Hilarie: Airing views on an aeroplane-free world
Apr 24 2010 by Hilarie Stelfox, Huddersfield Daily Examiner
IF IT wasn’t for the fact that already-impoverished farm workers in the developing world are paying the price of the volcanic disruption to European air travel, I – and many more people – would have quite enjoyed the last week or so.
For the first time I can ever recall, the skies were free from aeroplane trails and there was a sense the air quality was clearer and purer, unpolluted by kerosene and its by-products.
I’m not the only one who started wondering what the world would be like if we turned the clock back and got rid of air travel completely.
No more wrangling over new runways, no more complaints about hidden charges on budget airlines, no more 9/11 scenarios, no more air rage.
But, of course, it’s not that simple. Because whole communities in Africa and other cash-strapped places are now dependent on growing everything from roses to runner beans, so we can enjoy floral bouquets in the middle of January and blackberries from Mexico in March.
Perhaps some of us never realised just how much food is air-freighted. Tesco claims it only imports 1% of its fresh food supplies by air, but that’s 1% of a huge quantity, which is quite a lot.
Supermarkets also claim the negative carbon footprint of flying food is counterbalanced by what would be the energy-hungry ways of growing it closer to home in heated greenhouses, but I’d like to see some hard figures to believe that one.
So, putting a stop to air travel wouldn’t necessarily save the planet, but it means Britain would need to be self-sufficient in food once again. Which, in turn, means more people working in agriculture and fewer in financial services, IT and all those other non-food producing jobs.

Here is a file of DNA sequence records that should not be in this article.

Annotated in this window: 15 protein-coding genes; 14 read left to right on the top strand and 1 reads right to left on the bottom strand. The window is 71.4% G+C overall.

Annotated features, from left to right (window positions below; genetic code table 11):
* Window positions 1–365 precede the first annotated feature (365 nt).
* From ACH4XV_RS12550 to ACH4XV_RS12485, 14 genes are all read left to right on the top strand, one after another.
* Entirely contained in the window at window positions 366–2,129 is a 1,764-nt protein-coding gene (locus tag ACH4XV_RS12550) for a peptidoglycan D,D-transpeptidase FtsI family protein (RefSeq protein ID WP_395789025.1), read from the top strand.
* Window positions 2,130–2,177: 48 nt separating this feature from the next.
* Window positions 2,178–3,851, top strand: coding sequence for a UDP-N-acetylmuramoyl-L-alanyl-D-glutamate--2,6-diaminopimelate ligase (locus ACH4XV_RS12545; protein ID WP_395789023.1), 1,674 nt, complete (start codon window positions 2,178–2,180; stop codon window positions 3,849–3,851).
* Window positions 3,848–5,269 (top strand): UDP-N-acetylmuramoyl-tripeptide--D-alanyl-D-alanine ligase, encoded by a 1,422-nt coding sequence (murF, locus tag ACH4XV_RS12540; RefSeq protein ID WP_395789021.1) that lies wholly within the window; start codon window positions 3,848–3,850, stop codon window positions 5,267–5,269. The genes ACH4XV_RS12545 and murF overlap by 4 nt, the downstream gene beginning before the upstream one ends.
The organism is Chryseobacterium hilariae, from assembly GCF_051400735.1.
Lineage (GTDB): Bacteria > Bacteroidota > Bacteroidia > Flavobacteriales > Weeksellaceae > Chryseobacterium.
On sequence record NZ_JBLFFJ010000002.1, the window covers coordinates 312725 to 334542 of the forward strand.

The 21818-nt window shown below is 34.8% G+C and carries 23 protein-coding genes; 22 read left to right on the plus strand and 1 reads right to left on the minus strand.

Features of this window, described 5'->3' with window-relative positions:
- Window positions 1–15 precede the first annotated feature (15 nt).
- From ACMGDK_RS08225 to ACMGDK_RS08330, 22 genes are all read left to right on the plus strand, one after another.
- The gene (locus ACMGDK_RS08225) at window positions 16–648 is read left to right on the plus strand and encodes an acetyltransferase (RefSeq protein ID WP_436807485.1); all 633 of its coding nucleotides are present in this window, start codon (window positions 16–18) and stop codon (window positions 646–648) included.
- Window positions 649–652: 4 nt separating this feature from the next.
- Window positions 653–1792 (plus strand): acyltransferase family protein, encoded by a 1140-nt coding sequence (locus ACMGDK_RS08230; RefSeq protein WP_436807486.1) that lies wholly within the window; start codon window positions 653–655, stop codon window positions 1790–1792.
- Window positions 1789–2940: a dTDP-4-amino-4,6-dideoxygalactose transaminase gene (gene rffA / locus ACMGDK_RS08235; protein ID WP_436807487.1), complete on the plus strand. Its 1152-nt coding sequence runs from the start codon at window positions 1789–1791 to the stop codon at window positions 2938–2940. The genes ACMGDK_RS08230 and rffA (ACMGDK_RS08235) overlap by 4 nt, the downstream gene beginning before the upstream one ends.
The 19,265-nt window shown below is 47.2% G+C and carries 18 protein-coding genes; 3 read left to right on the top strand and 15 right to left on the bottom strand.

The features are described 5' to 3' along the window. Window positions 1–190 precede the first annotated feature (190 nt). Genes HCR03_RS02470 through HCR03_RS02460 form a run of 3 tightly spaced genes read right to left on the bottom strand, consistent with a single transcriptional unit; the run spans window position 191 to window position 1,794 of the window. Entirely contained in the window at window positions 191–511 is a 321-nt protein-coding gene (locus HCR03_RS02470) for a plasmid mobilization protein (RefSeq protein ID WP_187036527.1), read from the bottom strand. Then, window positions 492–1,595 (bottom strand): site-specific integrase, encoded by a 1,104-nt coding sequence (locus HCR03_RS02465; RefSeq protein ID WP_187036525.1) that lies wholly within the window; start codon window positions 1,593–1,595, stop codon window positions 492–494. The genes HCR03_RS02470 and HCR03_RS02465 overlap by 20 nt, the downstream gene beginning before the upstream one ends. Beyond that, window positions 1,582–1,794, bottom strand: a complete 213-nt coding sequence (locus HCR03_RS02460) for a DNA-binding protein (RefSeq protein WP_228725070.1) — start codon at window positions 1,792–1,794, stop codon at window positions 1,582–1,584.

And we’d miss being able to pop on a plane to Prague or Portugal, to go shopping in New York or Turkey.
How many jobs would disappear overnight if there was no tourism and no shopping? And would they all be happy being redeployed as serfs?
No, the infrastructure of the modern world is such that it would be extraordinarily difficult to return to the days of ocean-going passenger liners, trains and road transport as the only means of travelling. We live in much faster times.
So, I guess that we can all heave a collective sigh of relief for now that things are getting back to normal.
But what the experience of the past week has shown us is that we should never take anything for granted, because life as we know it is a precarious business and the forces of nature cannot always be tamed.